Elliot Handler, co-founder of toy company Mattel and the brains behind the most popular die cast toy car brand, died of a heart failure last July 21 at the age of 95, according to The New York Times.
Handler started Hot Wheels in 1968 as Mattel's answer to the then-popular Matchbox brand of die cast toy cars, with the name coming from Handler's comment after seeing designer Harry Bradley's custom Chevrolet El Camino in the Mattel parking lot.
Although Mattel only had 16 models when it first started producing toy cars, they quickly became a hit as the cars were customized versions of production automobiles, which were popular at that time.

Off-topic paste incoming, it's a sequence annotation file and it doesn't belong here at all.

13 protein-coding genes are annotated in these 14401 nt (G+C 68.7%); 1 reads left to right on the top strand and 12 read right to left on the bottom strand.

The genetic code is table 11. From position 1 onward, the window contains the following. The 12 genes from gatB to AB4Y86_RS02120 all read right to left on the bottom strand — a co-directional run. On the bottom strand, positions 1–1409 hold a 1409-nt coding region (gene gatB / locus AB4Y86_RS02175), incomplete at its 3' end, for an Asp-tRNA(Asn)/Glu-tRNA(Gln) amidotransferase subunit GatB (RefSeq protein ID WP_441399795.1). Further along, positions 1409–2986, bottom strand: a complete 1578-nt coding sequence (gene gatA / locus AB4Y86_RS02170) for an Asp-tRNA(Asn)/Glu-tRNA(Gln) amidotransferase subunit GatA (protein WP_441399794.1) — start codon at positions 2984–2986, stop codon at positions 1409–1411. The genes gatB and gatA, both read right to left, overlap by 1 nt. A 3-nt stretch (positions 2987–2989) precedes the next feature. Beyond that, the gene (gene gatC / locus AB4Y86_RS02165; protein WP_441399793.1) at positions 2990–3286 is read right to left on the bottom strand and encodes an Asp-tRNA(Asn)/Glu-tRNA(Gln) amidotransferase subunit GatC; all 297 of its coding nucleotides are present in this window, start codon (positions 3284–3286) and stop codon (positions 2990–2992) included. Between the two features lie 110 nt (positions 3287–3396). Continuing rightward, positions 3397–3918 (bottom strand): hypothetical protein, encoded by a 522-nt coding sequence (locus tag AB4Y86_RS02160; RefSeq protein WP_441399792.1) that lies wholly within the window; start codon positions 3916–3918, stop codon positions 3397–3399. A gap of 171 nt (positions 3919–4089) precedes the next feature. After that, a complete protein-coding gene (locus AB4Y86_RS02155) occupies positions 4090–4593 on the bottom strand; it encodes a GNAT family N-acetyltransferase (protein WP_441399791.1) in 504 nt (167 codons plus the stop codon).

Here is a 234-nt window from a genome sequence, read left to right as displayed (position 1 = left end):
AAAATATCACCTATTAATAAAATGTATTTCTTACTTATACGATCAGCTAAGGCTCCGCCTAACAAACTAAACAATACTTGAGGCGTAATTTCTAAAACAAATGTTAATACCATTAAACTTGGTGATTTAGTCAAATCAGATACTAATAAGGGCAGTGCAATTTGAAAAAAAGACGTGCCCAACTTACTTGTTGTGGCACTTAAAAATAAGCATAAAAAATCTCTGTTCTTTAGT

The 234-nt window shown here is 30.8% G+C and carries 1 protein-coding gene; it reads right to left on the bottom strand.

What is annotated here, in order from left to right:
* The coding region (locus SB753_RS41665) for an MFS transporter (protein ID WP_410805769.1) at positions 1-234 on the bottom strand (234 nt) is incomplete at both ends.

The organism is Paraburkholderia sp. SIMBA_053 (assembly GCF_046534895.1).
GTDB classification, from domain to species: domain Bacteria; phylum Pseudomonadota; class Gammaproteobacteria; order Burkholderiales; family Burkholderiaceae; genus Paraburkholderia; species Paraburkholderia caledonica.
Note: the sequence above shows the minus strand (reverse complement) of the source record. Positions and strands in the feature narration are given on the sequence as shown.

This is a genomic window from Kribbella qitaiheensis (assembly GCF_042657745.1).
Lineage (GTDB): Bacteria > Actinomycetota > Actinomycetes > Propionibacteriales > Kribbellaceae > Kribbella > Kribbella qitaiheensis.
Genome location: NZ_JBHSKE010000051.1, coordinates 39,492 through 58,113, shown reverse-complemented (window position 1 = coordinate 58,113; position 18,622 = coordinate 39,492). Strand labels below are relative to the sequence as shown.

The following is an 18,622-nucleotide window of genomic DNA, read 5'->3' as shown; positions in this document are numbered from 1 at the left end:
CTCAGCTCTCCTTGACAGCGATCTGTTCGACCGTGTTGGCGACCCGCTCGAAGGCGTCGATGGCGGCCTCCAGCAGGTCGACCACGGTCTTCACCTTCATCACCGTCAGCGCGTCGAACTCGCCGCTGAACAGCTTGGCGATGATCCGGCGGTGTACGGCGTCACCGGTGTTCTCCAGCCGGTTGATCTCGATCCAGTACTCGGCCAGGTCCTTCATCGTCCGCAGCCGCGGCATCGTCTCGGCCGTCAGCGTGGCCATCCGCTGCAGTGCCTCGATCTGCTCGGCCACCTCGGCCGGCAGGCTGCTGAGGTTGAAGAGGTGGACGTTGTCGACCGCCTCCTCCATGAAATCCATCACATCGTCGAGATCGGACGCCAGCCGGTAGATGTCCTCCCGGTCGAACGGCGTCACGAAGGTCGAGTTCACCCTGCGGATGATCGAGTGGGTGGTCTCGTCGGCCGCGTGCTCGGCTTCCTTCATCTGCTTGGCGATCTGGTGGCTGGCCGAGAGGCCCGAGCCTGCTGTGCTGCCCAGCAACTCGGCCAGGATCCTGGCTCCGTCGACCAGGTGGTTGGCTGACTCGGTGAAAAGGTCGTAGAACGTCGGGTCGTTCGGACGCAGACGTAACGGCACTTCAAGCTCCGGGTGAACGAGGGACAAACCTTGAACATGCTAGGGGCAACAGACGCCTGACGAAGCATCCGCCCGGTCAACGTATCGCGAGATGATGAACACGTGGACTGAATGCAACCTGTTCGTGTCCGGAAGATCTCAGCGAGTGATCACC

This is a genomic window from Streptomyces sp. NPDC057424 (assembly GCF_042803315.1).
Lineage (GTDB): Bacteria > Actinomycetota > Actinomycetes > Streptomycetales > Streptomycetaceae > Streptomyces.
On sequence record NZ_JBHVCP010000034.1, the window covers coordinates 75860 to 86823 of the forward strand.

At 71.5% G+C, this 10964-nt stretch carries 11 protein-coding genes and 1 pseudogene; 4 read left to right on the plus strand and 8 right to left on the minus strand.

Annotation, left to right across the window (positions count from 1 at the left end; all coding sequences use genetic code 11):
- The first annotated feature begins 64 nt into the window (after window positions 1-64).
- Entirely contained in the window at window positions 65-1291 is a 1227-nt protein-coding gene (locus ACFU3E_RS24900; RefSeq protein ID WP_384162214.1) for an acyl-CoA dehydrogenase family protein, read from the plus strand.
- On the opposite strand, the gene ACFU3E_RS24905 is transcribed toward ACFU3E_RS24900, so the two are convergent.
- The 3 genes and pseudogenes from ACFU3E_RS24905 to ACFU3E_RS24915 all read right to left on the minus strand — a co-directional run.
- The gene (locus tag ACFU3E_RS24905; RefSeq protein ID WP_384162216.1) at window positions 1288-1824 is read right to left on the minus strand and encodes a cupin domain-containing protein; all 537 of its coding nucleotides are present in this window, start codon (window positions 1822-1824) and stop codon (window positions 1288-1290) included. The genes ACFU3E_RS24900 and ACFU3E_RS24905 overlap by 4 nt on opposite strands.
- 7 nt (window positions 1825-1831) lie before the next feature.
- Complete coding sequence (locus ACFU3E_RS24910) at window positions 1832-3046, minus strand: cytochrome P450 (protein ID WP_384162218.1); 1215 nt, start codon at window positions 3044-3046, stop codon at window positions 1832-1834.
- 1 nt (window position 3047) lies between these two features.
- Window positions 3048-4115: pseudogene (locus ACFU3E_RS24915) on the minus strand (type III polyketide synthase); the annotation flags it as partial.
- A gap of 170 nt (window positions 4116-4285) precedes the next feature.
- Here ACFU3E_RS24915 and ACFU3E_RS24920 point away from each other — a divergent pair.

Hot Wheels is also known for its orange plastic track that could be assembled to make the cars jump or run through a 360-degree loop.
By 1996, Mattel had acquired the Matchbox brand from its then-owner, Tyco Toys, putting the two competitors under one corporate banner but continuing to produce their respective products.
Today, Hot Wheels is not just a toy for kids as adults are now known to collect the vehicles as well.
Handler's death came just nearly two months after Hot Wheels constructed a life-size version of the toy brand's popular orange track and jumped a four-wheel vehicle 332 feet through the air to set a world record at the 2011 staging of the Indianapolis 500.
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